by Kathleen Moore ’19
Tim Dyer ’19 already knew a great deal about the power of Christian community before he stepped foot on CDSP’s campus.
A host of life challenges, including a near-death experience in 2012, threatened to thwart Dyer’s dream of attending seminary. Not only did he overcome these challenges, he brought what he learned from them to his studies and his ministry.
Dyer currently serves as associate vicar at Trinity Memorial Episcopal Church in Warren, Pennsylvania, and St. Francis of Assisi Episcopal Church in Youngsville, Pennsylvania, where he has deep roots.
“My family generally didn’t attend church until I was about 12 years old,” Dyer says. “My dad was an alcoholic, and as part of his recovery he started to attend St. Francis.”
Dyer served as acolyte and was involved in many aspects of parish life until he graduated from high school. Then he headed off on a journey that began with Marine Corps boot camp, and took some agonizing twists and turns before leading him back to two small communities on the edge of the Allegheny National Forest about 50 miles southeast of Erie.
“My story may seem extraordinary, but I think every one of us has an extraordinary journey, and I think it’s important to recognize struggles in ourselves and in others,” he says. “And in doing so, we recognize Christ in one another.”
In addition to serving two congregations, Dyer has encouraged interfaith dialogue in rural Warren County and its environs, founding the Children of Abraham Project in 2012. At commencement in May, he was given the Episcopal Preaching Foundation Award, which is presented to the CDSP student who has demonstrated the greatest improvement and aptitude in preaching. The prize, which is sponsored by the foundation, is awarded by the dean and faculty.
“When they called my name I couldn’t believe it,” Dyer says. “And then to hear that the person selected for that award is one that is selected by the faculty — I was blown away. I am so humbled.”
Finding his way back to church not only gave Dyer purpose and direction, it may well have saved his life.
After graduating from basic training in 1985, Dyer was stationed in Rota, Spain, when
his longtime girlfriend broke up with him, unmooring him in new and unfamiliar surroundings. “Being away from my church, I felt that I had no foundation,” he says.
Looking for a way to numb the pain, Dyer turned to alcohol. “I stayed drunk for most of the time I was there,” he says. “It was nothing for me on a day off to get a bottle of Jim Beam in the morning, drink that and then go out that night and party. It was a pretty low time. I was angry at God, I blamed God for it. I can’t tell you how many times I cursed him out.”
Two years later, Dyer was transferred to Twentynine Palms, California, where he severely injured his knee. “And the only thing the Marine Corps would give me for that was Motrin, which didn’t cut it,” he explains.
One night, Dyer met a woman at a bar, and told her about his pain. “And she said, ‘I’ve got something that will take care of that,’” Dyer recalls. “And she pulled out this little baggie. It had crystal meth in it. So she and I became an item, and I started doing crystal meth.”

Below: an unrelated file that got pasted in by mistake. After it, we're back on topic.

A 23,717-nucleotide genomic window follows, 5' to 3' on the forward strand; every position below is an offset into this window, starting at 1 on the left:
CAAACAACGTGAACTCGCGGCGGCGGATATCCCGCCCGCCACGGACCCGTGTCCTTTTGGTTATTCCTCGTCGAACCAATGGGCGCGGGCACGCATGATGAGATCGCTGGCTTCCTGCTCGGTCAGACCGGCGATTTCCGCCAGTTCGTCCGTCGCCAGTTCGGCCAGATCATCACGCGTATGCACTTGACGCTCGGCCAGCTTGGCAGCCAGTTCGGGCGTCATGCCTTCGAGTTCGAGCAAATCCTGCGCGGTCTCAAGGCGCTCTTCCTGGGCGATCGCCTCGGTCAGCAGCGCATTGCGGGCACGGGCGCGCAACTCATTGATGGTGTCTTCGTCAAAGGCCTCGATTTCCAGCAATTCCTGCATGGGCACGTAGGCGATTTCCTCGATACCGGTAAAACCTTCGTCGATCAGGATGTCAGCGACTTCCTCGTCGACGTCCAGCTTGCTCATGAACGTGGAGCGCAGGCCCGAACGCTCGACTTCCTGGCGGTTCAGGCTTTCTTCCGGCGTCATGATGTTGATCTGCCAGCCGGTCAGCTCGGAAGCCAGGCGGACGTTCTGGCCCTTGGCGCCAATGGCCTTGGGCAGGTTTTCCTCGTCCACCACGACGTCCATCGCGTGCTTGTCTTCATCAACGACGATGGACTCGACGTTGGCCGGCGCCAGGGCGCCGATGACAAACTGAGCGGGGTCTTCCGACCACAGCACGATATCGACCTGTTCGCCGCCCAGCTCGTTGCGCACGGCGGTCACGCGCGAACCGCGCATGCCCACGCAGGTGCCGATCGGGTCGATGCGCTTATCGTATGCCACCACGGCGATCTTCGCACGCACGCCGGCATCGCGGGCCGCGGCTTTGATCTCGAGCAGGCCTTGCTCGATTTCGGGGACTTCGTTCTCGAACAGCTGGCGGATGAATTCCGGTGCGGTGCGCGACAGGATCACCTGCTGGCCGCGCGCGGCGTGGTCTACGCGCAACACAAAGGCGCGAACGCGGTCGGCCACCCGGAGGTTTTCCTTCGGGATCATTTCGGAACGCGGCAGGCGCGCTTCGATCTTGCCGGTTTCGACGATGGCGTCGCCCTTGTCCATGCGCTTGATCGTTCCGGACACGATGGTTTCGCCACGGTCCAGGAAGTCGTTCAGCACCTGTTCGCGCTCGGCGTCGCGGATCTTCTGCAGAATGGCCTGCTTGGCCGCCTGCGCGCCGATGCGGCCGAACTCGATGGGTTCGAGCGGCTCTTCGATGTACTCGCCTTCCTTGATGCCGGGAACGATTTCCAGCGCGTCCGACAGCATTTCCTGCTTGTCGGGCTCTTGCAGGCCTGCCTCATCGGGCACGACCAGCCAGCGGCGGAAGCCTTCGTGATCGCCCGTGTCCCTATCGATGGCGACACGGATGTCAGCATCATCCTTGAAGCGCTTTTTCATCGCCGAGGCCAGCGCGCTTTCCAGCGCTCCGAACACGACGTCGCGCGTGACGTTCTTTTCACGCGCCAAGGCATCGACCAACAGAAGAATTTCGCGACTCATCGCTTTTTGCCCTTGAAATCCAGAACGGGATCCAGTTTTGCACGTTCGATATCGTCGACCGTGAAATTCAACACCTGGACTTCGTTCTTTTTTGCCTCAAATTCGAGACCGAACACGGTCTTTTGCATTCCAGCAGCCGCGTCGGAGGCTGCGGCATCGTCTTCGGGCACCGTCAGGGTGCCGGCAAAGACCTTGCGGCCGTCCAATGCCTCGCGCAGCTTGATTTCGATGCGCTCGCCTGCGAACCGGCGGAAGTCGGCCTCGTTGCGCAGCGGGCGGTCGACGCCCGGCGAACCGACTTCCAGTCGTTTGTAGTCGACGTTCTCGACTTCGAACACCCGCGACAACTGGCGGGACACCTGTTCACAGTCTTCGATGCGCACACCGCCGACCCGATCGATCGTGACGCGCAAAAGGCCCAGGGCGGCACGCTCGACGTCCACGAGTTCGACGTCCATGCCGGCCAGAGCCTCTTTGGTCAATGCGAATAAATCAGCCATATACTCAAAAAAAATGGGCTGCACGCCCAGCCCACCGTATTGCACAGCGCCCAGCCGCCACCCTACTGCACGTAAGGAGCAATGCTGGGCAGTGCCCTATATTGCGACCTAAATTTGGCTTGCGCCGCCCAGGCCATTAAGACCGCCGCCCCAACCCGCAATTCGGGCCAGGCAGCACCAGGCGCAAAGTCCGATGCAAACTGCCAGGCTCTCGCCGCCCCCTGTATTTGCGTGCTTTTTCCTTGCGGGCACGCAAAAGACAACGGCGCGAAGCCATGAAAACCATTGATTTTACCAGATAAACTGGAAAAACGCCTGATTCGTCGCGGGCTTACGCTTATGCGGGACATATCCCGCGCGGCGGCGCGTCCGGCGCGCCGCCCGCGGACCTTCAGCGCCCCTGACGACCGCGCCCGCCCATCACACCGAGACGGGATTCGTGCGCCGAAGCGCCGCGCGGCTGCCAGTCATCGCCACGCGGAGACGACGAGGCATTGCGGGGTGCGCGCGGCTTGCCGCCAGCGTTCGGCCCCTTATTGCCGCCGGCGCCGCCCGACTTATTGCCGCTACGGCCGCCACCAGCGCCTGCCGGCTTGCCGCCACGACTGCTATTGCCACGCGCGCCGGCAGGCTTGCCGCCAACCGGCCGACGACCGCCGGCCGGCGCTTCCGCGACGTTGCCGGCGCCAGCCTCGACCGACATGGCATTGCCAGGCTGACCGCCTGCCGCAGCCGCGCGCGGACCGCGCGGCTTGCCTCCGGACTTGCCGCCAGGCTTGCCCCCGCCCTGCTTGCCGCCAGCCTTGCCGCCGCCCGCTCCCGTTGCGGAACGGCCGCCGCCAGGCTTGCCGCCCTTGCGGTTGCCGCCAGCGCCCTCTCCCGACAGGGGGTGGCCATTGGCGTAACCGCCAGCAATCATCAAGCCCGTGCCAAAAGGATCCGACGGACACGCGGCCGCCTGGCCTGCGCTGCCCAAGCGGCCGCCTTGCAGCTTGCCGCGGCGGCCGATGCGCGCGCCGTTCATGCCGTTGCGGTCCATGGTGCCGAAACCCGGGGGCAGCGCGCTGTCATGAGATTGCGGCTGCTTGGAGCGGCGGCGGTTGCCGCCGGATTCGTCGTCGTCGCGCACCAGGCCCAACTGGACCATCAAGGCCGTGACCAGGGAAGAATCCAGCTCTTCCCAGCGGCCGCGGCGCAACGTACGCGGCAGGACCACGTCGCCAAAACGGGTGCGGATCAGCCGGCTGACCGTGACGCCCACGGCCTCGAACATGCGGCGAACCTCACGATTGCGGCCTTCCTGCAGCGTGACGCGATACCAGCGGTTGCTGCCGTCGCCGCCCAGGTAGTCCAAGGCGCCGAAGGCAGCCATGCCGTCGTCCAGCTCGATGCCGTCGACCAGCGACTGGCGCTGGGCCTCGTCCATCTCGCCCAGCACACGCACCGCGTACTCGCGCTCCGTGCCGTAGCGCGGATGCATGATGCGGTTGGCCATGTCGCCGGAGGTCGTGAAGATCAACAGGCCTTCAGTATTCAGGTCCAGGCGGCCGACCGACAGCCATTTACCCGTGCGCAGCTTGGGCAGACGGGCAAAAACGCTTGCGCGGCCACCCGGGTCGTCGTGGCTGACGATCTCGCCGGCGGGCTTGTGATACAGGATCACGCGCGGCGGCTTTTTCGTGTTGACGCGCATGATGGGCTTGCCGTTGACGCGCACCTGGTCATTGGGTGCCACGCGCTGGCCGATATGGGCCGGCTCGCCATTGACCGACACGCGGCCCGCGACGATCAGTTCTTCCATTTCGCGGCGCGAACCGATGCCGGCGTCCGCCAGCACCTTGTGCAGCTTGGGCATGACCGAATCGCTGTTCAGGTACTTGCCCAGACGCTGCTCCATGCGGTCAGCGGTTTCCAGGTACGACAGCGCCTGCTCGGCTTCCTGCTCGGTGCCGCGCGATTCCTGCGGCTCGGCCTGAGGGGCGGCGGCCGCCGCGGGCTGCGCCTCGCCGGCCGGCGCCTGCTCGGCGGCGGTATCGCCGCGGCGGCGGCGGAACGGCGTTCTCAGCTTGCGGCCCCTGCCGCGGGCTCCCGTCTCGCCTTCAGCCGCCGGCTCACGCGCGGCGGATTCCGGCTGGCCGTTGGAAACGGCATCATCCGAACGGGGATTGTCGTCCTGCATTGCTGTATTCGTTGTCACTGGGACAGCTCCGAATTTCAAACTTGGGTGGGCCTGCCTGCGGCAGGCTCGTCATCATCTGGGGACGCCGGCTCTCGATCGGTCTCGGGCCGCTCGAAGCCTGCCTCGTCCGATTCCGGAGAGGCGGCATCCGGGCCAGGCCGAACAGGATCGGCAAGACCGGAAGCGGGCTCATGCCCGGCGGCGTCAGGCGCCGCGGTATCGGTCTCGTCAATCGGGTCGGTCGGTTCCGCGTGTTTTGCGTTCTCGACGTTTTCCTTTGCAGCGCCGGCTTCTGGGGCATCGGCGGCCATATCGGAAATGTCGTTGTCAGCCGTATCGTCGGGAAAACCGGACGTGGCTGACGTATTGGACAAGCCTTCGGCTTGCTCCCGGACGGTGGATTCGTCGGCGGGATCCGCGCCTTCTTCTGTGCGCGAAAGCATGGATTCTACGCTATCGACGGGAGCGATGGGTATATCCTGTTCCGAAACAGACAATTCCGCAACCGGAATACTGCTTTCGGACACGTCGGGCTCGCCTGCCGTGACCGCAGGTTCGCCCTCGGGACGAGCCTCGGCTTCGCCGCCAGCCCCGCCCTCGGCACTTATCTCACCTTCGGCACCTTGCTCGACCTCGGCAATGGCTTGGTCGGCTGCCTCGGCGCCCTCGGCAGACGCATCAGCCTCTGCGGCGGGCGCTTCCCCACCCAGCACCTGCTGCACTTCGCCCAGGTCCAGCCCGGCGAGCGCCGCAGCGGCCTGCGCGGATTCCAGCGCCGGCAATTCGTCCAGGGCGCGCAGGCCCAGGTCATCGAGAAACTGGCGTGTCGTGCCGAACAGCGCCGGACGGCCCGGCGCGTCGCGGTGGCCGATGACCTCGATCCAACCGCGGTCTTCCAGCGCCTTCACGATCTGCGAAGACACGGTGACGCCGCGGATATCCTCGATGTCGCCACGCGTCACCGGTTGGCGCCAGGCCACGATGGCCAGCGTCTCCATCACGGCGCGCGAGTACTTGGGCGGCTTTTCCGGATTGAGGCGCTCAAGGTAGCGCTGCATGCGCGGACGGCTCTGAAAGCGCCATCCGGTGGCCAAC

By the time Dyer quit using methamphetamines, the formerly strapping Marine weighed just 145 pounds. “There was nothing left of me,” he says. “I had OD’ed a couple times. I had come to the realization that doing these drugs was killing me.”
Even after getting clean, Dyer remained distant from his family while living in Sacramento. “I was too embarrassed to go home,” he says. His parents, meanwhile, had remained heavily involved in their parish and in the diocese, and had been praying that he would come home and find his way back to God.
“That took quite a while,” Dyer says.
His return was set in motion by a phone call from his mother telling him his father had suffered a heart attack and might not survive. Dyer couldn’t afford a bus ticket, but his parents sent him money and his boss at Rent-A-Center chipped in the rest. “He didn’t loan it to me,” Dyer says. “He gave me that money. And I got on a bus and came home. I felt very much like the prodigal son. It was overwhelming, the way they welcomed me back.”
Once he settled back into life in Pennsylvania, Dyer reconnected with Noreen Jones, the first woman he had ever dated. They married in 2001. “We went to the priest at St. Francis, Mother Marilyn Thorssen,” Dyer says. “We’d only been in there a couple times, and I asked her how much the church charges for someone to get married there. And she said, ‘Well it’s interesting you ask that question, because if you’re not a member it’s $500, but if you are a member, free.’ So we became members.”
The Dyers became involved in the life of the parish, and when Thorssen was diagnosed with cancer, Tim found himself filling a leadership role that continued after her death. “It was several years before they got another priest,” Dyer says. “And it seemed that no matter what Sunday it was, it was always Deacon Michael Bauschard and I serving together at the altar.”
Eventually, Dyer told Bauschard he was feeling a call to ordained ministry. “He looked at me and said, ‘What’s taken you so long to tell me?’” Dyer remembers. “It was something that he saw in me.” After entering the ordination process, Dyer learned he needed to get a bachelor’s degree, and he enrolled as an online student at Clarion University in western Pennsylvania in 2008.